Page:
22 Primary Reinforcer inherently reinforcing; satisfy physiologic need (food) Primary Punisher inherently punishing; electric shock Secondary Reinforcer acquired reinforcing properties through association w/ other reinforcers Secondary Punisher acquired punishing properties through association w/ other punishers
23 Positive Reinforcement response is followed by the presentation of or increase in intensity of a reinforcing stimulus; as a result the response becomes stronger or more likely to occur (good grades) Negative Reinforcement response is follow by the removal, delay or decrease in intensity of an unpleasant stimulus; as a result the response becomes stronger or more likely to occur (nagging stops) Start here
24 Things to remember: Positive and negative NOT related to good or bad They are giving something and taking away something Reinforcement Increase behavior Positive reinforcement = something added or obtained (+) Negative reinforcement = something to escape from or avoid (-) Punishment Decrease behavior Positive punishment something unpleasant added (+) Negative punishment something pleasant taken away (-)
25 Punishment Decrease behavior Positive punishment something unpleasant added (+) Negative punishment something pleasant taken away (-) Start here
26 Reinforcement Punishment
27 1) A child nags her father for a cookie; he keeps refusing. Finally, unable to stand the nagging any longer, he hands over the cookie. For him ending the child s pleading is For the child, the cookie is a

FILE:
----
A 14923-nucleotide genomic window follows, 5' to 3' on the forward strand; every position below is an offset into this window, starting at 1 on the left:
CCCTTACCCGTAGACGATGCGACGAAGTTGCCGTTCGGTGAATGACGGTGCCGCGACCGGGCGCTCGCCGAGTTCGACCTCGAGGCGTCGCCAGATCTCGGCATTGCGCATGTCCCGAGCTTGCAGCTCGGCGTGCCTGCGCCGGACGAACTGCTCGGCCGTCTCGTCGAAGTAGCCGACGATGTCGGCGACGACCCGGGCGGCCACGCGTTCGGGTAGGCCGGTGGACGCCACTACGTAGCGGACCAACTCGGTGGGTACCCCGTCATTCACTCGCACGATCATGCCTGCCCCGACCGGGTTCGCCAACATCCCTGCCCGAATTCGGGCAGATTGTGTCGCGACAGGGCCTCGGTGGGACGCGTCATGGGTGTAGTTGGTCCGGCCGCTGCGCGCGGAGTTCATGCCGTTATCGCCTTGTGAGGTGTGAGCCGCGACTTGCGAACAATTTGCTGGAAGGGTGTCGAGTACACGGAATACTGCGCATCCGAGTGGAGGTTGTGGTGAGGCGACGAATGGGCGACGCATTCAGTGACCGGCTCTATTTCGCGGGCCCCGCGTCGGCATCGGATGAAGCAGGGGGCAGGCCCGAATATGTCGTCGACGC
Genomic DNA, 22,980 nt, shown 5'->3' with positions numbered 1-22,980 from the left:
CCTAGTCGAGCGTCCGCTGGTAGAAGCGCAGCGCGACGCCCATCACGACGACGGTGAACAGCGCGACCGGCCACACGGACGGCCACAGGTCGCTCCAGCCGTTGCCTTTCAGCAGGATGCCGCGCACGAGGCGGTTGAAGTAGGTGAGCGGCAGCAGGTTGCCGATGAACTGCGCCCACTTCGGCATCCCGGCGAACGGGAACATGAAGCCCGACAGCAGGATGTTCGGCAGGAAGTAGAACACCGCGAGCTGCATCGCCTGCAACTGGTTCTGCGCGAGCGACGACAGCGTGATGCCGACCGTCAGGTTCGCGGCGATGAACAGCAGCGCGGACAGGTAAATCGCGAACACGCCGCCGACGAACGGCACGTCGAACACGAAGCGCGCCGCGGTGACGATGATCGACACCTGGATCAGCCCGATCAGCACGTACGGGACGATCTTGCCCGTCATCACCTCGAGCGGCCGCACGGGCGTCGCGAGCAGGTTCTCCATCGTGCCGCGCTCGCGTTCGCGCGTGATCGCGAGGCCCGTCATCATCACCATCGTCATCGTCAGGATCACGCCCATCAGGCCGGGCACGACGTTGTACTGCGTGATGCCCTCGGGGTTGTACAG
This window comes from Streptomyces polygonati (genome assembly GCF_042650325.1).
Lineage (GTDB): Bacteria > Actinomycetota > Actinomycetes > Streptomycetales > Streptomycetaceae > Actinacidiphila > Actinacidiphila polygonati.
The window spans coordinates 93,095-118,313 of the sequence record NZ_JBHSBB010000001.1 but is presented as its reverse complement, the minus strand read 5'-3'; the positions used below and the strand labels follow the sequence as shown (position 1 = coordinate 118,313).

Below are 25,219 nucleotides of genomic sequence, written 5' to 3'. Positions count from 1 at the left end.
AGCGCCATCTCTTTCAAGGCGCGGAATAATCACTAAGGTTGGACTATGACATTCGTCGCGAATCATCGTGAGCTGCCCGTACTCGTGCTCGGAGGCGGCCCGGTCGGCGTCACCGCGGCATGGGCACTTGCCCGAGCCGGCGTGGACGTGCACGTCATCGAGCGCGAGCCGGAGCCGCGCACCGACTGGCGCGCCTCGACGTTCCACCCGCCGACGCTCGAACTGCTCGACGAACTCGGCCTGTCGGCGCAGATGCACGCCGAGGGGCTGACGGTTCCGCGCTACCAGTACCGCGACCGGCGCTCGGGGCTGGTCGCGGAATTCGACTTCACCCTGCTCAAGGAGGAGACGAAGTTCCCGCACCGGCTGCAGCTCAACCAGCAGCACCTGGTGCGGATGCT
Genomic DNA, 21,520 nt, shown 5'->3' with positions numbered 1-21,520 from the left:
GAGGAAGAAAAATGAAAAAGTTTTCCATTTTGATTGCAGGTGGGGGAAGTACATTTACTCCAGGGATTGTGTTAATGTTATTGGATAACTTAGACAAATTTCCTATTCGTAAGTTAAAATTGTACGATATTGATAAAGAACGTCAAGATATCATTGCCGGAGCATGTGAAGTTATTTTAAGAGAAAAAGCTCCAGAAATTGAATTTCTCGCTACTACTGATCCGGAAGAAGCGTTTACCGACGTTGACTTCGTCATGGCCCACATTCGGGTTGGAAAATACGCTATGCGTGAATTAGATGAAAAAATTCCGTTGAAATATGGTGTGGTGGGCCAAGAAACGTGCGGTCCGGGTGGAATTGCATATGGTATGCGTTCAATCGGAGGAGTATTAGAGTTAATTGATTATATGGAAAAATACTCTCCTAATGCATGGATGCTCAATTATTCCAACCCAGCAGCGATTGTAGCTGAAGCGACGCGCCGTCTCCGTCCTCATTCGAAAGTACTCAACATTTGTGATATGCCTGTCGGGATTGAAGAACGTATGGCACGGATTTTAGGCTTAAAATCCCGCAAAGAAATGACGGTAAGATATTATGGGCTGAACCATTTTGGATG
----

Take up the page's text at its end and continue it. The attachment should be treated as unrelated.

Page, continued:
28 2) A student is pressured by her parents to have a 4.0 GPA. To achieve this, the student must study every evening and on weekends and has no time for friends. The parental pressure is The loss of time with friends is
29 3) An able bodied driver is careful not to park in a handicapped space any more after pay a large fine for doing so. The loss of money is a
30 3) During late afternoon happy hours bars and restaurants sell drinks at a reduced price and appetizers are often free. What undesirable behavior may be rewarded
31 4) Which are primary and secondary reinforcers; quarters spilling from a slot machine; a winner s blue ribbon, a piece of candy; an A on an exam, frequent flyer miles.
32 4) Which are primary and secondary reinforcers; quarters spilling from a slot machine; a winner s blue ribbon, a piece of candy; an A on an exam, frequent flyer miles. Primary: Candy Secondary: Money, blue ribbon, A, flyer miles
33 Principles o f Operant Conditioning B.F Skinner Skinner Box
34 Extinction weakening and disappearance of learned response; occurs when response is no longer followed by reinforcer (coin in vending machine NO candy) Stimulus Generalization response reinforced (or punished) in the presence of one stimulus to occur (or suppressed) in the presence of other similar stimuli (bird peck at circle and oval) Stimulus Discrimination response to occur in the presence of one stimulus but not another similar stimuli that differ (peck only at circle) Discriminative stimulus stimulus that signals when a particular response is likely to be followed by a certain type of consequence (verbal store hours / nonverbal facial expression)
35 Learning on schedule Continuous reinforcement- when response is always rewarded (needed to acquired learning) Intermittent (partial) reinforcement response sometimes but not always reinforced (once behavior learned; best) gambling; lucky, charm superstitious pigeons To get rid of behavior = must be continuous (parents & child s tantrum)